For some scientists, the difference between serum and plasma is just nomenclature. On more than once occasion we’ve had to ask customers, “Do you mean serum or do you mean plasma?” only to hear, “either one” or “aren’t they the same thing?” Let us clear up the confusion.


Serum vs. Plasma: What’s the Difference?

Serum and plasma both come from the liquid portion of the blood that remains once the cells are removed, but that’s where the similarities end.

Serum is the liquid that remains after the blood has clotted.

Plasma is the liquid that remains when clotting is prevented with the addition of an anticoagulant.

This is not an insignificant difference.



The Importance of Clotting

The clotting process activates a cascade of proteases, which results in the conversion of prothrombin to thrombin, an enzyme that converts fibrinogen into fibrin to clot blood. Platelets are activated in the process and release a set of compounds, which naturally alters proteins in the serum.

To collect plasma, an anticoagulant is added to the centrifuged whole blood, which can impact testing. EDTA is the most commonly used anticoagulant in clinical diagnostic labs. EDTA chelates the calcium needed for clotting, but can also inhibit other enzymes. There are many other anticoagulants in use such as citrate, heparin, and fluoride, each with appropriate uses.

When to Use Serum, Plasma or Both

Whether you’re developing a diagnostic test, supplementing a cell culture, or running a research assay, we recommend using both serum and plasma so you can observe how different sample types behave. If you use only one, you could be misled by false results.

For example, clotting factors in serum or the platelets and cellular elements that contaminate plasma could interfere with or alter your results. If your results are the same for serum and plasma, then you have more flexibility in sample usage.

View all of our available serum and plasma samples, including normal donors, diabetic donors, RA donors, SLE donors, and donors with other disease states.


  1. Why is plasma volume more than serum volume in blood? (approximately 15-20% more plasma obtainable from whole blood than with serum) Thanks

    • I think that may be a technical difference, not an actual difference in volume. You can get more serum if you allow the clot to contract, which it will do over the course of an hour or so. The platelets in the clot will pull it together tightly and squeeze the serum out. Also, we usually collect all the liquid when we’re separating serum and then we do a second spin to get rid of the free red cells. Otherwise when we are collecting serum we leave some behind just to avoid the rbc.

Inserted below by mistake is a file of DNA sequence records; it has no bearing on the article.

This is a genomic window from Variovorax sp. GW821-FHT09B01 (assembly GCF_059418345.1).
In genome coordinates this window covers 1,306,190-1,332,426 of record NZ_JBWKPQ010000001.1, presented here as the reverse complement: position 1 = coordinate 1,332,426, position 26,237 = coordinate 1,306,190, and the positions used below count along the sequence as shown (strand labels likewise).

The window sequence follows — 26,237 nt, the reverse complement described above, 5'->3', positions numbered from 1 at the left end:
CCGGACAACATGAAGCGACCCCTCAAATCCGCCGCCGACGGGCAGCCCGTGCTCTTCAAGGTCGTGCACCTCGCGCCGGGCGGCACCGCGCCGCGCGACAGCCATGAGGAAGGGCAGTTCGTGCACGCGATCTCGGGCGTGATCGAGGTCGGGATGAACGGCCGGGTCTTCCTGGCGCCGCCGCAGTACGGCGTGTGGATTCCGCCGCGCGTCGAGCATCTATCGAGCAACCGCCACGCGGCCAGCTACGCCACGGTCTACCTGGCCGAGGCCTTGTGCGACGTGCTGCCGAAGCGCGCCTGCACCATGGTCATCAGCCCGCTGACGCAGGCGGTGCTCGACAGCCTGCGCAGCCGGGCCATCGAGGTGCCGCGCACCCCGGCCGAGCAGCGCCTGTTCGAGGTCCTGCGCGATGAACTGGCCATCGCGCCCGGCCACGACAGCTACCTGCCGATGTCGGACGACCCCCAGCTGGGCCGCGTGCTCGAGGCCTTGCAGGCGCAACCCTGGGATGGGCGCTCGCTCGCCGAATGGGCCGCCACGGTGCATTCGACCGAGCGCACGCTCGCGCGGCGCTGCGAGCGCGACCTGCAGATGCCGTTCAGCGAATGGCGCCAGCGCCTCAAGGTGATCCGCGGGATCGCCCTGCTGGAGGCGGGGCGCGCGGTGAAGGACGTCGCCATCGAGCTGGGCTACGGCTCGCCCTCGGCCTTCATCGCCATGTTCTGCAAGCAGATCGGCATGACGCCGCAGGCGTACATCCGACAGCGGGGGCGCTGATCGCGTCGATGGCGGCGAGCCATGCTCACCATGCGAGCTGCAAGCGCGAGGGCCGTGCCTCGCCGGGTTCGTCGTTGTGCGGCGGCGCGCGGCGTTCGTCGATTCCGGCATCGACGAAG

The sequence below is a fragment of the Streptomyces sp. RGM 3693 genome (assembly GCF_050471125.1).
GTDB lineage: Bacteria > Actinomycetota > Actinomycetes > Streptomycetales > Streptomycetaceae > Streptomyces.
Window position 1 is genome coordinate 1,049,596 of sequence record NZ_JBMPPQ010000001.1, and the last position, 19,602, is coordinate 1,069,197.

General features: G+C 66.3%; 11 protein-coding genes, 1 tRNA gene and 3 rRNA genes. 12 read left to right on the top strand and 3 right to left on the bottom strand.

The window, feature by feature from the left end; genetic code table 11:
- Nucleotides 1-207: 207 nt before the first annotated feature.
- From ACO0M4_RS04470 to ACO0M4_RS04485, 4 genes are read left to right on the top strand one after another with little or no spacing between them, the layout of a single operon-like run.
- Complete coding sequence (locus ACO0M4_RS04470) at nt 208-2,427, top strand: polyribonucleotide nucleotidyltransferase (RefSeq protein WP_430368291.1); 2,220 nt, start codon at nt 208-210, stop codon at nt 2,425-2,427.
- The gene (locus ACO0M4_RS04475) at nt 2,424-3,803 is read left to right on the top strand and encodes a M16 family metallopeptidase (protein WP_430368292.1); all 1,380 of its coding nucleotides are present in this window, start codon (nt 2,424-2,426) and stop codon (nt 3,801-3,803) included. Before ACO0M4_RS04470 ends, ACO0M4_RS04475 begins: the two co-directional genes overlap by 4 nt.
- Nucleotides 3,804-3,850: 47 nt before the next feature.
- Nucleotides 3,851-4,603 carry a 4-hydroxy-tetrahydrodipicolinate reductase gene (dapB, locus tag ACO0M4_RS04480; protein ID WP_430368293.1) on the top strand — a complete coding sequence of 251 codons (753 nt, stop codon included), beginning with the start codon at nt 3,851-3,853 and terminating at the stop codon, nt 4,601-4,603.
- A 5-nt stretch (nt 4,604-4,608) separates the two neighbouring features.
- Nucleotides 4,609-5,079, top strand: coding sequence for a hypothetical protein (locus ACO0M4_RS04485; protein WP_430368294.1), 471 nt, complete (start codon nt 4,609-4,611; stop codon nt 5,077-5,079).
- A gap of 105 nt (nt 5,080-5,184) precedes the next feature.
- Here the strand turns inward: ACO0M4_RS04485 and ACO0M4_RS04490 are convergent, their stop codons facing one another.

2. Please sir, I need a clarification on some issues
    1) what are the biochemical parameters used
    2) when talking about biochemical parameters which of this do you use blood, plasma or serum.
    I will be grateful if my questions are treated with utmost urgency.
    Thank you for your time

    • I would refer you to the table that details a few of the differences between plasma and serum. We did not discuss the use of whole blood in this post, only the differences between plasma and serum.

  3. Hi, Thank you for useful information. I am interested to measure CK and LDH for my research study. I see many studies have used serum and some have used plasma to measure these enzymes. My subjects are mice.
    Do you have any suggestion on that which one should I use?


    • If one is looking for the virus then nasal or nasopharyngeal swabs are preferred. Serum or plasma can be used for detection of antibodies to the virus.

  4. how long the antibodies for COVID 19 will last, as now we asking blood donation to get plasma from recovered patients with COVID 10 , and can Donner donate more than one time

    • There are reports that the antibodies to Covid-19 do not last. I would assume that the therapeutic plasma collections are only done when they know the donor still has antibody in circulation. Plasma collection can be done more frequently than donation of red blood cells so depending on the volume collected a donor can donate several times.

    • Plasma can be more easily collected than the same volume of serum. Remember that serum is what you get after clotting of whole blood so it is only present in vivo after injury.

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